He’d thought her earlier tears had sprung from the waking nightmares springing from their life together, and he’d felt guilty, but he said nothing. Brianna never wanted his apologies, not when the work he did as a vigilante meant so much. Besides, their lovemaking had put them both in a better mood, and now he languished in the after-sex bliss as he watched his wife page through the books, sometimes clicking her teeth with a fingernail. At one point, she stalked out of the room, murmuring to herself, and returned a minute later with her phone to write down the names of several of the books.
“What are you doing?” Garrett asked, a lazy grin plastered across his face.
“I thought I was pretty on top of my fantasy writer game, but this woman has this shit on lockdown. I haven’t heard of half these writers and almost all of them look interesting.”
“You’re such a sexy nerd.”
Brianna reached out and squeezed his leg absent-mindedly as she finished typing out another name. After a while, finally satisfied, she returned her attention to Garrett. “It’s still early. I think I’m gonna run out to the SUV and grab the thank-you cards. I can wrap them up before we hit Babb tomorrow.”
Garrett patted the blanket. “Forget the cards. We’ll send what you did today and get the rest in Canada. Come to bed again.”
“Mm.” She looked at his nakedness and parted her lips just slightly. For a moment, he thought he’d won, but finally she shook her head. “That’d cost a fortune, I think. I can do this now, and you can tell me the first part of the story.”
Like a child being denied a treat in line at the grocery store, he gave a long-suffering groan. “Fine. But I’m helping you.”
“I lost the bet.” A week or two before the wedding, Brianna had wanted to try out a crazy idea – no sex in the days leading up to their marriage. They’d turned it into a bet as to who would crack first. In the tail hours of their reception, Garrett had pulled a dirty trick and made Brianna practically dizzy with need when he pulled her away for a quiet moment. She’d agreed reluctantly he’d won the bet, and as payment, she had to write up the thank-you cards.
“Forget the bet. The sooner we get them done, the sooner I can get back up in you.” He grinned slyly.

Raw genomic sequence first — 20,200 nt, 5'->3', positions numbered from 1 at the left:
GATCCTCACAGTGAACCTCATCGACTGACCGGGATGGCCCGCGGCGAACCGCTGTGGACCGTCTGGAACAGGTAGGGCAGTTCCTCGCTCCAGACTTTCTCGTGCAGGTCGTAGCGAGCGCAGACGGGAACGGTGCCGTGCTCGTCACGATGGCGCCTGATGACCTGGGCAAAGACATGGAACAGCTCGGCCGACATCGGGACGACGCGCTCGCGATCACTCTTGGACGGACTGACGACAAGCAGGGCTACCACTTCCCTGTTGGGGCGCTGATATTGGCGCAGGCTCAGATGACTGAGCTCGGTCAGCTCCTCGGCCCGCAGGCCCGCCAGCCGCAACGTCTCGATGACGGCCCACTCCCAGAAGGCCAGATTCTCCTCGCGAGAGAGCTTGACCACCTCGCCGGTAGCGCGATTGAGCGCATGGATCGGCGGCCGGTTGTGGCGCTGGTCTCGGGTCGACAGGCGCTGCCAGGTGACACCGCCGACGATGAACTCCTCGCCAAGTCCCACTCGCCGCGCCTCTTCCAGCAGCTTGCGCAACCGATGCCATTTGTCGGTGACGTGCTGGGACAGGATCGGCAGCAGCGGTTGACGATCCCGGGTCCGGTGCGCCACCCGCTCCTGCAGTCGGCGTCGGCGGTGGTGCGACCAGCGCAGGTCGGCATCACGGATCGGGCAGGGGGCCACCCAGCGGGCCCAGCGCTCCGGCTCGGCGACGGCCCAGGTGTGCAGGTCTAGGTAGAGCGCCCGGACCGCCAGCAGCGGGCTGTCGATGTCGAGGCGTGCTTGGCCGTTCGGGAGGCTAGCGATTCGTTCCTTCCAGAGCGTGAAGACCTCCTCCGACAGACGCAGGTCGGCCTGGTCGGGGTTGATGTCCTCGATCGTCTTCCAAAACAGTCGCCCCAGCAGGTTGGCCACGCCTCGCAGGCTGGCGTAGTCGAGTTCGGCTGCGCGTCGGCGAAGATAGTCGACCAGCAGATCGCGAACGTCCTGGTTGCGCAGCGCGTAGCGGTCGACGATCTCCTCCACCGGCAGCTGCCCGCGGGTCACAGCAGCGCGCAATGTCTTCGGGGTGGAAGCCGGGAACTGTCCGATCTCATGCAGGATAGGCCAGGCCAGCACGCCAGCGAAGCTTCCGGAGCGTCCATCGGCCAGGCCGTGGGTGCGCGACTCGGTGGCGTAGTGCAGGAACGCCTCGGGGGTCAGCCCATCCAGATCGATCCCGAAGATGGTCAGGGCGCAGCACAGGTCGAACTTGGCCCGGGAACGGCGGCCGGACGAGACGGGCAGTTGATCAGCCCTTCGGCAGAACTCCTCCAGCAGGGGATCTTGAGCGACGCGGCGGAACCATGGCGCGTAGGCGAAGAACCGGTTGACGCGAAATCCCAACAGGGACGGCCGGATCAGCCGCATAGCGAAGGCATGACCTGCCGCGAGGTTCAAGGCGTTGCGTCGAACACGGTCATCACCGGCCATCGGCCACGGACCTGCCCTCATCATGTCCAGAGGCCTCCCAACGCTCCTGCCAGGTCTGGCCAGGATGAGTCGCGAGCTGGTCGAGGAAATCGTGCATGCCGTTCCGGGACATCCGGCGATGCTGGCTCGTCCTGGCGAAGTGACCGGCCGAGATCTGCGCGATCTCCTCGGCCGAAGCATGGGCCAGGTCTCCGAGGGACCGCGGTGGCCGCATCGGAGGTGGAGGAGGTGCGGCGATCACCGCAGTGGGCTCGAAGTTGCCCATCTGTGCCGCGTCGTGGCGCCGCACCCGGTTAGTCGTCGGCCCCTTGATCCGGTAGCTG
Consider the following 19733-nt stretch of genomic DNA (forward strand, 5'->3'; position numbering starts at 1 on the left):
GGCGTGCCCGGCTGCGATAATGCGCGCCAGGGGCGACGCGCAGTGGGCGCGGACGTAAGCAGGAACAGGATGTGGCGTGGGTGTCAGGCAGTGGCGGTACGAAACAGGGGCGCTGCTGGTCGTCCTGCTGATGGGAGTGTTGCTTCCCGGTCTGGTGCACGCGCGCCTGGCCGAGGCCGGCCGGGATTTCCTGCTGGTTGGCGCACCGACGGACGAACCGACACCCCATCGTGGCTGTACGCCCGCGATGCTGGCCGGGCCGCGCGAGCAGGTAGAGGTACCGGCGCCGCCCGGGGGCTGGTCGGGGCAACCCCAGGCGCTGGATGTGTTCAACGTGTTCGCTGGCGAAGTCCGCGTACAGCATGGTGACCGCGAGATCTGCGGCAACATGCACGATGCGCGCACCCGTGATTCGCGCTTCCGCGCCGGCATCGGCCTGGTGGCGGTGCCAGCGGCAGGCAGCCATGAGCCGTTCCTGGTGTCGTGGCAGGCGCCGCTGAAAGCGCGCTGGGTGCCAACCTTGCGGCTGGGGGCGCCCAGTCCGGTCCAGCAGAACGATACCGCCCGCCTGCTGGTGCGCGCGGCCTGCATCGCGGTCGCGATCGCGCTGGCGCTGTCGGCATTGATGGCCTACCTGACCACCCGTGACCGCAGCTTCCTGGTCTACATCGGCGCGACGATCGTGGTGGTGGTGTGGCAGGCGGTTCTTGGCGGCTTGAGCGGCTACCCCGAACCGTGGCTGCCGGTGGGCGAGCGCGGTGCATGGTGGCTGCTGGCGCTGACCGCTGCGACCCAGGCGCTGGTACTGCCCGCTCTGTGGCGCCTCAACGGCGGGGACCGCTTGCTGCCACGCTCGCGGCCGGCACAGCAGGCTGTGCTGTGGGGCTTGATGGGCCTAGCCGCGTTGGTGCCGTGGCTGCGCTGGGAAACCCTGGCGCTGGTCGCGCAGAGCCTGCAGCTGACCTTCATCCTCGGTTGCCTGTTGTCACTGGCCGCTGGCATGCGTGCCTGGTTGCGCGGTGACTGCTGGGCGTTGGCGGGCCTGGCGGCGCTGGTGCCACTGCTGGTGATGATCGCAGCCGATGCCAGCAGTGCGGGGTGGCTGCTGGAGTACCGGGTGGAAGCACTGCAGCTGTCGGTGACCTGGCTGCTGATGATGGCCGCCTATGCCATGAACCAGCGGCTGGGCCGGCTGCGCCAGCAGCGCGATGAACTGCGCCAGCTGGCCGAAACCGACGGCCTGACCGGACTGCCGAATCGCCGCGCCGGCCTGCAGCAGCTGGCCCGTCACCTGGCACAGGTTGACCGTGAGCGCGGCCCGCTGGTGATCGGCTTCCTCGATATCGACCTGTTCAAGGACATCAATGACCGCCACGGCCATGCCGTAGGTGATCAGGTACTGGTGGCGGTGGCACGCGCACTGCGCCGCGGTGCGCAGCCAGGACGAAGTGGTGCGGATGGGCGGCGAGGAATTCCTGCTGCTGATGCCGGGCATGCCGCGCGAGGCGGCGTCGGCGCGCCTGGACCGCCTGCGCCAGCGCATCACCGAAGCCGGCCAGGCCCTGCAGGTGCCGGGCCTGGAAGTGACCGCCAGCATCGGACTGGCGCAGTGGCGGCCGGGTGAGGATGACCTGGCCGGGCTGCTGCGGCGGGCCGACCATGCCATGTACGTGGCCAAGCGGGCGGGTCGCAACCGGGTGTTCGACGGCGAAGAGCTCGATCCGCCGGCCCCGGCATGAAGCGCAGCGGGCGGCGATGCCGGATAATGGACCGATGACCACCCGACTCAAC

“You know just what to say to a woman to make her naughty bits all messy.”
She chewed on the end of a finger for a while. In the end, his hand, which had wandered south of his hips as he watched her with a growing intensity in his eyes, was what convinced her. She wanted that hand to be hers, damn it. “Fine. But I still feel like I owe you.”
His hand stopped. “Brianna, don’t ever feel that way.”
“I was just jok-”
“No,” Garrett said, and sat upright. His eyes were cold now. Almost angry. “I don’t think you know the depth of what you’ve done for me. The darkness you pushed back.”
“That’s not a joke you ever tell me. Without you, the anger, the depression… I don’t know how much longer I could have survived it. Just the day before we met again, I was losing it. I beat a man nearly to death. That’s not an exaggeration, Brianna. He’ll never, ever think right.”
“He was a Legion fuckbag.”
Garrett shrugged. “And he deserved what he got. But that doesn’t mean I should have done it. You calmed me. You are my heart.” He took her hand and pressed it to the center of his chest, and breathed deeply. “Do you feel that?”
Lower. “Do you feel this?”
“Yes,” she whispered as he stiffened.
“They’re yours. My breath, my body. Yours. You owe me nothing. You take what you want when you want it.”
“Yesss,” she hissed.
His fingers locked with hers and he stood up. She studied his eyes, at the need and the fire there, and gasped when he let go to spin her towards the bed. Taking her hands again, he planted them on the bed, and she glanced over her shoulder, giving him the little nod he wanted. He let out a thin grunt, gripped her panties in his hand and yanked them down her legs.
When he took her, he was not gentle. He pushed his need into her, his gratitude, his existence. He showed her his intensity, how much he craved her, and it was good, so very good, and she cried out with it, loving it, loving him.
* * *
Afterwards, Brianna was so knock-kneed that she needed a few minutes to recover. Garrett slipped out to the SUV, dressed only in his boxer briefs, and retrieved the cards. The rain hadn’t let up. Good, he thought. This place meant more to him than a hotel.
Inside, the spray of a shower was going from the bathroom beside the guest bedroom. he stocked the fire before returning to the bed they were using. Brianna came out of the shower moments later, draped in a plaid robe with more holes than fabric. He took back up his position at the head of the bed and made room for her.
Once they came up with a good system – she’d do five thank yous while he addressed the cards, then they’d switch – she nestled into him a little tighter and he began to speak as they worked. “All right. The cross in my safe.” Garrett smiled, his eyes going vacant for just a moment as he was lost in memory. “Let me tell you about the first woman I ever loved.”